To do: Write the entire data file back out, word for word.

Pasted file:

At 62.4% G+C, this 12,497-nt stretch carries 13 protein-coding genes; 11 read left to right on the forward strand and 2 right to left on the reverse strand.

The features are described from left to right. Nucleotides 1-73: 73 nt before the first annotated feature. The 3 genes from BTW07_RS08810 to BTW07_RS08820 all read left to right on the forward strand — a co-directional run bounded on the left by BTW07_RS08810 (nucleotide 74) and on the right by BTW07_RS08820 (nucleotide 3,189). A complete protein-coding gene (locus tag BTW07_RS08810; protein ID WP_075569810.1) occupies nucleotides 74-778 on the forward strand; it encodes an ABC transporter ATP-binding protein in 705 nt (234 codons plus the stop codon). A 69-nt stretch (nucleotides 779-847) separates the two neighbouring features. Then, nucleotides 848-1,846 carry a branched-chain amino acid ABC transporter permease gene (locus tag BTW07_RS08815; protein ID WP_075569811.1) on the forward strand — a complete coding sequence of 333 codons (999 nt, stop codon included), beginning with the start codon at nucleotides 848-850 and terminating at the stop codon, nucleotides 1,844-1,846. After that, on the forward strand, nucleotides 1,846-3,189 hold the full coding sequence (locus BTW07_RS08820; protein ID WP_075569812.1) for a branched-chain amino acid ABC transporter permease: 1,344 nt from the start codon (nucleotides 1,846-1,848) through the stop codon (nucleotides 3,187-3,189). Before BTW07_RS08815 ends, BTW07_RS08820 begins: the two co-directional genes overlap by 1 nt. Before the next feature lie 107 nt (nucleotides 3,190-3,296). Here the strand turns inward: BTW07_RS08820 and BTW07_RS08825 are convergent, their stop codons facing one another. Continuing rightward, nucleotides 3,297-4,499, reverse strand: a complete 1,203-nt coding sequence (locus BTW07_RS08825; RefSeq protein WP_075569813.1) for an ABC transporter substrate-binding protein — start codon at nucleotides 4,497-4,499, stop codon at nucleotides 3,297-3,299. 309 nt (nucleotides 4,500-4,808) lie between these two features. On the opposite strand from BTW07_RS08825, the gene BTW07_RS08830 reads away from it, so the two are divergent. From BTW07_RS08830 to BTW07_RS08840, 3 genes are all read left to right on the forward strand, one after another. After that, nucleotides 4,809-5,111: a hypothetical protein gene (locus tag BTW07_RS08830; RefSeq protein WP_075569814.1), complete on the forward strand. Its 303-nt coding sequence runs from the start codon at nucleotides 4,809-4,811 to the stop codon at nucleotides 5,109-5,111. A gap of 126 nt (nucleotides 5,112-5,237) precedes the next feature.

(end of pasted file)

At 62.4% G+C, this 12,497-nt stretch carries 13 protein-coding genes; 11 read left to right on the forward strand and 2 right to left on the reverse strand.

The features are described from left to right. Nucleotides 1-73: 73 nt before the first annotated feature. The 3 genes from BTW07_RS08810 to BTW07_RS08820 all read left to right on the forward strand — a co-directional run bounded on the left by BTW07_RS08810 (nucleotide 74) and on the right by BTW07_RS08820 (nucleotide 3,189). A complete protein-coding gene (locus tag BTW07_RS08810; protein ID WP_075569810.1) occupies nucleotides 74-778 on the forward strand; it encodes an ABC transporter ATP-binding protein in 705 nt (234 codons plus the stop codon). A 69-nt stretch (nucleotides 779-847) separates the two neighbouring features. Then, nucleotides 848-1,846 carry a branched-chain amino acid ABC transporter permease gene (locus tag BTW07_RS08815; protein ID WP_075569811.1) on the forward strand — a complete coding sequence of 333 codons (999 nt, stop codon included), beginning with the start codon at nucleotides 848-850 and terminating at the stop codon, nucleotides 1,844-1,846. After that, on the forward strand, nucleotides 1,846-3,189 hold the full coding sequence (locus BTW07_RS08820; protein ID WP_075569812.1) for a branched-chain amino acid ABC transporter permease: 1,344 nt from the start codon (nucleotides 1,846-1,848) through the stop codon (nucleotides 3,187-3,189). Before BTW07_RS08815 ends, BTW07_RS08820 begins: the two co-directional genes overlap by 1 nt. Before the next feature lie 107 nt (nucleotides 3,190-3,296). Here the strand turns inward: BTW07_RS08820 and BTW07_RS08825 are convergent, their stop codons facing one another. Continuing rightward, nucleotides 3,297-4,499, reverse strand: a complete 1,203-nt coding sequence (locus BTW07_RS08825; RefSeq protein WP_075569813.1) for an ABC transporter substrate-binding protein — start codon at nucleotides 4,497-4,499, stop codon at nucleotides 3,297-3,299. 309 nt (nucleotides 4,500-4,808) lie between these two features. On the opposite strand from BTW07_RS08825, the gene BTW07_RS08830 reads away from it, so the two are divergent. From BTW07_RS08830 to BTW07_RS08840, 3 genes are all read left to right on the forward strand, one after another. After that, nucleotides 4,809-5,111: a hypothetical protein gene (locus tag BTW07_RS08830; RefSeq protein WP_075569814.1), complete on the forward strand. Its 303-nt coding sequence runs from the start codon at nucleotides 4,809-4,811 to the stop codon at nucleotides 5,109-5,111. A gap of 126 nt (nucleotides 5,112-5,237) precedes the next feature.